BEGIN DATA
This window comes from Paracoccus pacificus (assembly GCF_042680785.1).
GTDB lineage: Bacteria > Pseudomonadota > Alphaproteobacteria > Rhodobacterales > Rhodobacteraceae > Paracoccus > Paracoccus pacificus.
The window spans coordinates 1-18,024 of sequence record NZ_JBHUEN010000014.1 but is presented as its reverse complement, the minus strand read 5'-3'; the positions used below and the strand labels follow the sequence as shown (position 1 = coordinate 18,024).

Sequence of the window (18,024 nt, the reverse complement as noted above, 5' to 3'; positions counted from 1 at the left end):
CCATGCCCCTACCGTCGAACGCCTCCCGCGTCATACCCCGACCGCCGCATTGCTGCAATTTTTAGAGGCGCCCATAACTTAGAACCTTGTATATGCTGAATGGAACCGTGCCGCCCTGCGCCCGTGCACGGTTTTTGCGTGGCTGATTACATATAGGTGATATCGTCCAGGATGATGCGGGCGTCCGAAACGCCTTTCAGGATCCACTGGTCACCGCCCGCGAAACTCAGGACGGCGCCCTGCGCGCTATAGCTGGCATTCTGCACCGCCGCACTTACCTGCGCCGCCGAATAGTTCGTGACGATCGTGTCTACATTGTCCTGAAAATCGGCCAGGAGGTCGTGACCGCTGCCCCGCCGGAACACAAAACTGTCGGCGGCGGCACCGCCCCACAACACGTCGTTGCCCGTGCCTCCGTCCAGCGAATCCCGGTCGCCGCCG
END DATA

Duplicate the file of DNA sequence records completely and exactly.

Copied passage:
This window comes from Paracoccus pacificus (assembly GCF_042680785.1).
GTDB lineage: Bacteria > Pseudomonadota > Alphaproteobacteria > Rhodobacterales > Rhodobacteraceae > Paracoccus > Paracoccus pacificus.
The window spans coordinates 1-18,024 of sequence record NZ_JBHUEN010000014.1 but is presented as its reverse complement, the minus strand read 5'-3'; the positions used below and the strand labels follow the sequence as shown (position 1 = coordinate 18,024).

Sequence of the window (18,024 nt, the reverse complement as noted above, 5' to 3'; positions counted from 1 at the left end):
CCATGCCCCTACCGTCGAACGCCTCCCGCGTCATACCCCGACCGCCGCATTGCTGCAATTTTTAGAGGCGCCCATAACTTAGAACCTTGTATATGCTGAATGGAACCGTGCCGCCCTGCGCCCGTGCACGGTTTTTGCGTGGCTGATTACATATAGGTGATATCGTCCAGGATGATGCGGGCGTCCGAAACGCCTTTCAGGATCCACTGGTCACCGCCCGCGAAACTCAGGACGGCGCCCTGCGCGCTATAGCTGGCATTCTGCACCGCCGCACTTACCTGCGCCGCCGAATAGTTCGTGACGATCGTGTCTACATTGTCCTGAAAATCGGCCAGGAGGTCGTGACCGCTGCCCCGCCGGAACACAAAACTGTCGGCGGCGGCACCGCCCCACAACACGTCGTTGCCCGTGCCTCCGTCCAGCGAATCCCGGTCGCCGCCG